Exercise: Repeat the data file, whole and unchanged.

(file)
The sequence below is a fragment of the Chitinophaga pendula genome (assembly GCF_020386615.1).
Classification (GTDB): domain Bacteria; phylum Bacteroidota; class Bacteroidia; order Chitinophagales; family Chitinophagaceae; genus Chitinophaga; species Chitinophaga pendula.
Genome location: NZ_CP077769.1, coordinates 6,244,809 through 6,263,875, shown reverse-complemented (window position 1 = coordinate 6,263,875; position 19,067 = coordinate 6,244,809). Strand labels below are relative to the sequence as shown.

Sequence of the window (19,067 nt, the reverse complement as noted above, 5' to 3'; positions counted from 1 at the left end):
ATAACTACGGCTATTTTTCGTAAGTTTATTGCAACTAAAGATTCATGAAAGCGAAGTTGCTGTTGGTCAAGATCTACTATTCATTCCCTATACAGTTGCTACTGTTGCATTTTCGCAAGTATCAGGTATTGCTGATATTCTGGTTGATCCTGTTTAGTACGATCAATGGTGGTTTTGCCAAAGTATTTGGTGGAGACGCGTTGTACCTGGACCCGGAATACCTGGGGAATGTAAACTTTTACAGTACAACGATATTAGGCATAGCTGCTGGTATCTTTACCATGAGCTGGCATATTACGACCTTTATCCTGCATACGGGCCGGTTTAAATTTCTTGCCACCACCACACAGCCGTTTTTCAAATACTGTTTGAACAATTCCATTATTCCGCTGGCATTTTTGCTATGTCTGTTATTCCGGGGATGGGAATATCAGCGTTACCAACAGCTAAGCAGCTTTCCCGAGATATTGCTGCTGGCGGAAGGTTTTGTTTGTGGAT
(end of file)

The sequence below is a fragment of the Chitinophaga pendula genome (assembly GCF_020386615.1).
Classification (GTDB): domain Bacteria; phylum Bacteroidota; class Bacteroidia; order Chitinophagales; family Chitinophagaceae; genus Chitinophaga; species Chitinophaga pendula.
Genome location: NZ_CP077769.1, coordinates 6,244,809 through 6,263,875, shown reverse-complemented (window position 1 = coordinate 6,263,875; position 19,067 = coordinate 6,244,809). Strand labels below are relative to the sequence as shown.

Sequence of the window (19,067 nt, the reverse complement as noted above, 5' to 3'; positions counted from 1 at the left end):
ATAACTACGGCTATTTTTCGTAAGTTTATTGCAACTAAAGATTCATGAAAGCGAAGTTGCTGTTGGTCAAGATCTACTATTCATTCCCTATACAGTTGCTACTGTTGCATTTTCGCAAGTATCAGGTATTGCTGATATTCTGGTTGATCCTGTTTAGTACGATCAATGGTGGTTTTGCCAAAGTATTTGGTGGAGACGCGTTGTACCTGGACCCGGAATACCTGGGGAATGTAAACTTTTACAGTACAACGATATTAGGCATAGCTGCTGGTATCTTTACCATGAGCTGGCATATTACGACCTTTATCCTGCATACGGGCCGGTTTAAATTTCTTGCCACCACCACACAGCCGTTTTTCAAATACTGTTTGAACAATTCCATTATTCCGCTGGCATTTTTGCTATGTCTGTTATTCCGGGGATGGGAATATCAGCGTTACCAACAGCTAAGCAGCTTTCCCGAGATATTGCTGCTGGCGGAAGGTTTTGTTTGTGGAT